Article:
Review: Interstellar

Matthew McConaughey shows the right stuff in Christopher Nolan's newest flick


INTERSTELLAR (Christopher Nolan). 169 minutes. Now playing. For venues and times, see Movies. Rating: NNN


Interstellar is a gargantuan, high-concept world-beater kind of movie with sweeping God’s-eye-view images, the pace of a marathon runner and a thrumming Hans Zimmer score made up of one crescendo after another. Christopher Nolan’s pictures – even his Batman movies – have a self-importance that makes you believe the fate of the human race is at stake, and this time it actually is.

It’s a few decades from now, and Earth is dying. America has turned most of its resources to farming, but a blight is consuming our crops and slowly eating up our oxygen.

When astronaut-turned-corn-farmer Cooper (Matthew McConaughey) and his young daughter (Mackenzie Foy) follow a mysterious signal to a secret NASA base, they discover a project designed to find humanity a new home – at the other end of a stable wormhole located somewhere near Saturn.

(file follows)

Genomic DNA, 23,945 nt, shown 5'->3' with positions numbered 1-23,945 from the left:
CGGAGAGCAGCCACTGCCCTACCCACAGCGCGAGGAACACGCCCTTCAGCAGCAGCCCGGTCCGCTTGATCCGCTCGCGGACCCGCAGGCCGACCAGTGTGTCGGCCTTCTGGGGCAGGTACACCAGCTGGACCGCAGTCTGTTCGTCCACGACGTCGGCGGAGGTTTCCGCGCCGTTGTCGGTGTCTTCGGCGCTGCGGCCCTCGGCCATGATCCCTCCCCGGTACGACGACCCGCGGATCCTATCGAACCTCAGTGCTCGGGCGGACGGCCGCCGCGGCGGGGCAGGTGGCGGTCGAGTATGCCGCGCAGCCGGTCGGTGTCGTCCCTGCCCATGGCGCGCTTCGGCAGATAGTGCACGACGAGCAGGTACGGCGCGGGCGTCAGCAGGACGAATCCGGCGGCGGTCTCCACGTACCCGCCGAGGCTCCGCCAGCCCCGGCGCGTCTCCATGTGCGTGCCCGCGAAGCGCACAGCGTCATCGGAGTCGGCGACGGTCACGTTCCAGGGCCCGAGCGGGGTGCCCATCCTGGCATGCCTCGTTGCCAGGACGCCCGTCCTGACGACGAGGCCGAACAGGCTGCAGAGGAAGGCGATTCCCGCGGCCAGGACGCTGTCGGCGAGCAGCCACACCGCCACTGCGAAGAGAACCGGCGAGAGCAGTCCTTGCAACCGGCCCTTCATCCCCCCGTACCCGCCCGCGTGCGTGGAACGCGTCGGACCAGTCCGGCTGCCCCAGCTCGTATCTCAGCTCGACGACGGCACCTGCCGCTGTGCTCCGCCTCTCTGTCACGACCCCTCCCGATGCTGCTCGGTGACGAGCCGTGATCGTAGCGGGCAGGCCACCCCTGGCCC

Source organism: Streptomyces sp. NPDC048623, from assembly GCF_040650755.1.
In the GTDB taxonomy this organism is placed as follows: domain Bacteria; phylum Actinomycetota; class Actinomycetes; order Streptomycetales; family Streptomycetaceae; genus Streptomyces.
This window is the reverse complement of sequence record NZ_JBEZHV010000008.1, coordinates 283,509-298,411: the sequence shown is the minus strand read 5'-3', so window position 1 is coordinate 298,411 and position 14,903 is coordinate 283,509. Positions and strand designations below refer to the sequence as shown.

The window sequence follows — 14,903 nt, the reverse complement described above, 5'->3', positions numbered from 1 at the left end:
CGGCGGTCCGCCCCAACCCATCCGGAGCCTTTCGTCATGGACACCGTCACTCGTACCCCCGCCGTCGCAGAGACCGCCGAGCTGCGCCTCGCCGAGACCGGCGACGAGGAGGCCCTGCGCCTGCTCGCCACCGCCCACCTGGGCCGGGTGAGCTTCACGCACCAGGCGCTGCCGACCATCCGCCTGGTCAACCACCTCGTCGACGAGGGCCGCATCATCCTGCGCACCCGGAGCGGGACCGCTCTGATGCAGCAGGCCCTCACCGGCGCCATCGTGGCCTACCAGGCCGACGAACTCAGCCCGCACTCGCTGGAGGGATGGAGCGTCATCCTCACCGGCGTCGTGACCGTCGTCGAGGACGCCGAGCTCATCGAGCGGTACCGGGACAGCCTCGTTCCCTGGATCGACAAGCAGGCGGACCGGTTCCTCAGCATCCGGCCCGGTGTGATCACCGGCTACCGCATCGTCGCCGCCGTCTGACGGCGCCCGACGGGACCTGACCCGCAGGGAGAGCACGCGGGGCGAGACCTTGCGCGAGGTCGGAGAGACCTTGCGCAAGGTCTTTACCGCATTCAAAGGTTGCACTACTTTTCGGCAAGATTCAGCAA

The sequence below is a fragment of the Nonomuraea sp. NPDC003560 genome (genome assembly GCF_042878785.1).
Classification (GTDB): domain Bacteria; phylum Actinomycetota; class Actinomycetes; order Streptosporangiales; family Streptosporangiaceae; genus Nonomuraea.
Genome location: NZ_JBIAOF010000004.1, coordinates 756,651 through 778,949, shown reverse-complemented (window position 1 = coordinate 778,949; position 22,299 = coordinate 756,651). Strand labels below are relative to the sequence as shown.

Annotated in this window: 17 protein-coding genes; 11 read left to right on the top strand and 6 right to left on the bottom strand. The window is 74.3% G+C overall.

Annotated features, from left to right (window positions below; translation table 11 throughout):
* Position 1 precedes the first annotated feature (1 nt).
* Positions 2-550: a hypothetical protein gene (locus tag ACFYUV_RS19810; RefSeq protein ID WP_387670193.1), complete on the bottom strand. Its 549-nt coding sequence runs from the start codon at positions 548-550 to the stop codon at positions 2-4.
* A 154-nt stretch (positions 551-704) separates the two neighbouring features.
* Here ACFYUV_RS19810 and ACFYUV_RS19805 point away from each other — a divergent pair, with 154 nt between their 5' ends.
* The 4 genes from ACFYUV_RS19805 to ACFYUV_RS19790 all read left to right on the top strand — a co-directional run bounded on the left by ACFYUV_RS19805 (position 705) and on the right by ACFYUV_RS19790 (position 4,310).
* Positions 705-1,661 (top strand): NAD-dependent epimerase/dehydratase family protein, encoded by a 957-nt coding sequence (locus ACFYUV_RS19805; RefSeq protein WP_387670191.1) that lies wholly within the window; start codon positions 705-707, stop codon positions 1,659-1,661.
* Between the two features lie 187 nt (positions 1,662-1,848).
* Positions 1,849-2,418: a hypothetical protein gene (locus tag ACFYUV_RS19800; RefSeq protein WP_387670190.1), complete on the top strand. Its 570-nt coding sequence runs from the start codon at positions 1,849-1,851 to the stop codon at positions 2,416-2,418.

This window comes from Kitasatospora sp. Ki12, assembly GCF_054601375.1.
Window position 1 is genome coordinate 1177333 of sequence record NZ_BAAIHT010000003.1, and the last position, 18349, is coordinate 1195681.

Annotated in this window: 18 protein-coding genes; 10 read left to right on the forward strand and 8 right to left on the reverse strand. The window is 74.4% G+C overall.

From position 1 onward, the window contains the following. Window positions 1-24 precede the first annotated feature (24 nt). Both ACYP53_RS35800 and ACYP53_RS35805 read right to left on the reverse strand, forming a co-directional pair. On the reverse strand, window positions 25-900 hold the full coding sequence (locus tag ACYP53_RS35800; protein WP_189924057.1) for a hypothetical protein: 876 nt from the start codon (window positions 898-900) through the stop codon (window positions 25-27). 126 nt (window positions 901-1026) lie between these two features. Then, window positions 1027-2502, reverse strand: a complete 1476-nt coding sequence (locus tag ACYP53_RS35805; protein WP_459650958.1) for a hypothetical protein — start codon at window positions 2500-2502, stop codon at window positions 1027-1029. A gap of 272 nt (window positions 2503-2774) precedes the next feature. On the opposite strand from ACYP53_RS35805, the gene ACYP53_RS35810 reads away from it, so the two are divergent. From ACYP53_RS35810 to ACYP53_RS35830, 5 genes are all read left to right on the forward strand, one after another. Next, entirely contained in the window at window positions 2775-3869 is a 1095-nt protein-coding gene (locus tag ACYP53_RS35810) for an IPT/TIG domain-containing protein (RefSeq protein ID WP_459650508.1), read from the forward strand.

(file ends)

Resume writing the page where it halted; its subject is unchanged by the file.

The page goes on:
Getting to the wormhole is just the first movement of Interstellar, which slowly sheds its hard-SF trappings for a goopy reliance on primal concepts like destiny and the power of love. (The effects remain spectacular, especially in the IMAX version – which is being shown on actual film at the Scotiabank, and worth every penny of the ticket price.)

McConaughey and his co-stars do a terrific job of underplaying the tech-nobabble and selling their individual moments (once again, Jessica Chastain is a phenomenon), and Nolan’s trademark big-picture confidence propels Interstellar through its near-three-hour running time with breathless style.

But when it’s time to send the movie beyond the infinite, McConaughey’s crops aren’t the only corn being thrown around. Nolan’s script,  co-written as always with brother Jonathan, goes for the highest of high concepts, and it’s one that’s pretty dopey if you think about it even for a microsecond. 

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